2012-11-18, 12:42 AM (ISO 8601)
Bugbear in the Playground
Re: D&D 5th Edition: Thread #7
i hadn't really looked at the playtest for a while and after the newest one they came out with, i'm not really enthused. it's shaping up to be the first edition of D&D that i'm going to skip buying. now i will preface this with "i haven't played yet" and this is simply on my readthrough of the latest playtest.
i'll start with the maneuvers, the big thing for the martial types and their expertise dice. i've heard people say 4th ed is samey, but this is in my opinion just worst... i'm seeing a lot of copy-pasted-esque expertise dice maneuvers but they're just boring effect-wise.
the most glaring examples, IMO would be: Deadly strike VS Sneak attack VS Flurry of blows, all of which have the same basic effect but the latter 2 are basically worst versions of DS (i say glaring because SA & FoB are rogue and monk signatures) & lots of "when X occurs, roll Y expertise dice and add/subtract the highest to Z roll".
i mean, i've heard 5th ed was supposed to be going away from the "add a bunch of incidental bonuses here and there" of 3rd & 4th ed?
there are a few that let you hit multiple enemies, but the damage they deal seem rather... unimpressive.
a few do seem interesting, like the monk's step of the wind, but only once you hit the 2 dice threshold.
you also seem to gain extra dice rather slowly 2 dice for most of the current game seems... lackluster. could be different in play, but again, i've yet to have the opportunity.
the classes themselves are rather boring to read:
-cleric gets front-loaded with class abilities, new spells every so often and nothing else. glancing at it and the spell list, cleric looks like a contender for strongest class, survival-wise.
-the fighter reads like the 3rd ed one, with the word "maneuver" replacing "feat" and gaining a single, extra attack. i didn't like the 3rd ed fighter, i don't like this one. boring class ability-wise and the maneuvers don't do much to inspire me.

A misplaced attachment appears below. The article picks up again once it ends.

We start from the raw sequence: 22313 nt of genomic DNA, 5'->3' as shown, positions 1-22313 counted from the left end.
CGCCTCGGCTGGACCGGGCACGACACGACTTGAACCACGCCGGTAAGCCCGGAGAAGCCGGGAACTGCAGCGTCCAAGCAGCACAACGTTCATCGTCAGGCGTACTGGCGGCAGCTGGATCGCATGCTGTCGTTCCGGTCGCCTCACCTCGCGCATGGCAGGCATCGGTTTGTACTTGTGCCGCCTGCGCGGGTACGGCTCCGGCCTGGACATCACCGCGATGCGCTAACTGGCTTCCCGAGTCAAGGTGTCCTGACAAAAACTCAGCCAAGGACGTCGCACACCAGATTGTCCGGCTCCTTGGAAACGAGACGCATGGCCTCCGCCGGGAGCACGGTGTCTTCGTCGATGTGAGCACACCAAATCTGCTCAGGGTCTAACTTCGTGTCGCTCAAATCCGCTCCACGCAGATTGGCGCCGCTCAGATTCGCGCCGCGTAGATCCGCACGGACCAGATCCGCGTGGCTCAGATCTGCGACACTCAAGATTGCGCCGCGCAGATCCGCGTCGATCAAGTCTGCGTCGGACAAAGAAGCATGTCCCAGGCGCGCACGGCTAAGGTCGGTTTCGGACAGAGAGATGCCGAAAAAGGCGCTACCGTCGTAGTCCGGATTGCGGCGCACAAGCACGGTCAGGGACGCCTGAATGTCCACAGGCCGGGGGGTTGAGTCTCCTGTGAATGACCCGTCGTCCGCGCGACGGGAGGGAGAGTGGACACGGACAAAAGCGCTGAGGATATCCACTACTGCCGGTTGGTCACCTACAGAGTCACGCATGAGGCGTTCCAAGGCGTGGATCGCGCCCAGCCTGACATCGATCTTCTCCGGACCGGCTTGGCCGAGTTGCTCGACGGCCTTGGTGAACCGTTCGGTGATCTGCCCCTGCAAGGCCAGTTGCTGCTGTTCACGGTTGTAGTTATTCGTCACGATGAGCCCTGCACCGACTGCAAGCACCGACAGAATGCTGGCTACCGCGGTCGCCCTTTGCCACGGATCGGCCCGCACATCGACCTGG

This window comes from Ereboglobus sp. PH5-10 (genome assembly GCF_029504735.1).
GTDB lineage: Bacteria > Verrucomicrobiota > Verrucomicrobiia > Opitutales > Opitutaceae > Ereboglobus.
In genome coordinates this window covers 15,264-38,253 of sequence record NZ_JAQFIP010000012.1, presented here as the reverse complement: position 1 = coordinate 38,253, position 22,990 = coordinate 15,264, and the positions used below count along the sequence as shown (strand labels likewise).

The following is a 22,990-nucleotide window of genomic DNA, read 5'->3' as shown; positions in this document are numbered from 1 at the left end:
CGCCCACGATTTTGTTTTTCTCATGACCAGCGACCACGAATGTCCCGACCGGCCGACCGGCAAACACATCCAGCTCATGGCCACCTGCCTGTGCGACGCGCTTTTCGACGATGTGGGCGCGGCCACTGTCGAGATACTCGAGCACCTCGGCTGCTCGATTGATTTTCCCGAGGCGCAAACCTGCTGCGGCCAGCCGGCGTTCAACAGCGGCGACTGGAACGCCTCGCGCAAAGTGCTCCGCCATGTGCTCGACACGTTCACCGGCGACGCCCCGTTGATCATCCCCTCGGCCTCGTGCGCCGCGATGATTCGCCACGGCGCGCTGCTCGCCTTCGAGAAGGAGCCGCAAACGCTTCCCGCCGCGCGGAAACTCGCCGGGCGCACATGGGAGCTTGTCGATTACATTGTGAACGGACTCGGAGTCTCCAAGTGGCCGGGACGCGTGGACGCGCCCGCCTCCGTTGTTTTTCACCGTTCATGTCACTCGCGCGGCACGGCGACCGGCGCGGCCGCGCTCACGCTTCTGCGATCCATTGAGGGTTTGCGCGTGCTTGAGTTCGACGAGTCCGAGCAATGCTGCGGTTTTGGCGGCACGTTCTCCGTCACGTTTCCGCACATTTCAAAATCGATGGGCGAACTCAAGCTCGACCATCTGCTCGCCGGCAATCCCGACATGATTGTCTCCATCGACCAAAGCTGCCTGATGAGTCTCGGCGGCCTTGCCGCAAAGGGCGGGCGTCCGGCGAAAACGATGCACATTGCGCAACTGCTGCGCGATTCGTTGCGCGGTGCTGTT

-the monk seems to be a rethread of the 3rd ed one: lots of abilities but seems like a generally sub-par and slightly more mobile fighter. on a funny note, the monk with a longspear is probably the way to go, as it's consistent d10 damage (at reach!) is better then his unarmed d6 and the "i hope i hit with my second" FoB, keeping his expertise for movement. he can also use his monk-only hurricane strike to greater effect.
-the rogue reads like the fighter, only worse. weaker HP, armor selection & weapon selection. gets a few more skills though, for what that's worth.
-wizard traditions read like it wants to present us a sorta-AEDU variant but needs to pointlessly obfuscate it from all 4th ed influences. his spell list shows more variety and potency then the cleric's in potential effects.
races seem to be a minor thing overall, adding some front-loaded bonuses then nothing much else.
skills themselves seem too specialized for my liking. i know this is what they're going for, with skills being specialized and stat rolls being the big thing, but this seems to be one more check for the homogeneity between characters' abilities as i'm the type to disallow rolling for stats and use either a standard array/point buy.
the specialties/feats as a whole feel rather underwhelming. looks like what it generally does is give the characters a once/day ability for the most part or a minor ability. at level 9, the ability to cast, once per day, a level 0 or 1 spell as part of your normal action is... unimpressive for what is late-game (playtest-wise, at least)
monsters generally seem unimpressive, with a large majority seeming to fall into the "sack of hitpoints" and their to-hit being rather low. i also can't really make heads or tails of how they determine a monster's level/xp total
i haven't really looked too deeply at the equipment lists much as a quick glaze told me it was what i expected it to be: your standard list of various pointy, sharp, blunt and misc. objects.
as for magic items, ugh. between the random treasure chart, the "be stingy with them" (isn't that a bit of a conflicting ideology though? are we supposed to assign these randomly or be stingy with them?), the busywork of attunement, random minor add-ons, random type of item selection and the strange "rarity" ranking (which seems to be a short-hand guide on what level of characters it's appropriate, but in a roundabout way). i'm also generally unimpressed that a "rare" (meant for characters of level 5+) weapon's effect is a few extra dice on top of their of critical damage or a few more damage on a hit. a few seem to have neat effects, but they tend to be "legendary" or "very rare" so items we'll probably never see in play if we use the suggested rules (be stingy or be random).
i'll admit again that i have yet to play it and my impressions might change at that time, but none of my group has shown interest when i brought it and shadowrun up as a "when our normal GM can't make it game" so i might not be able to.
and if i can't test it, i probably won't buy it as the current build is not something i find rather interesting.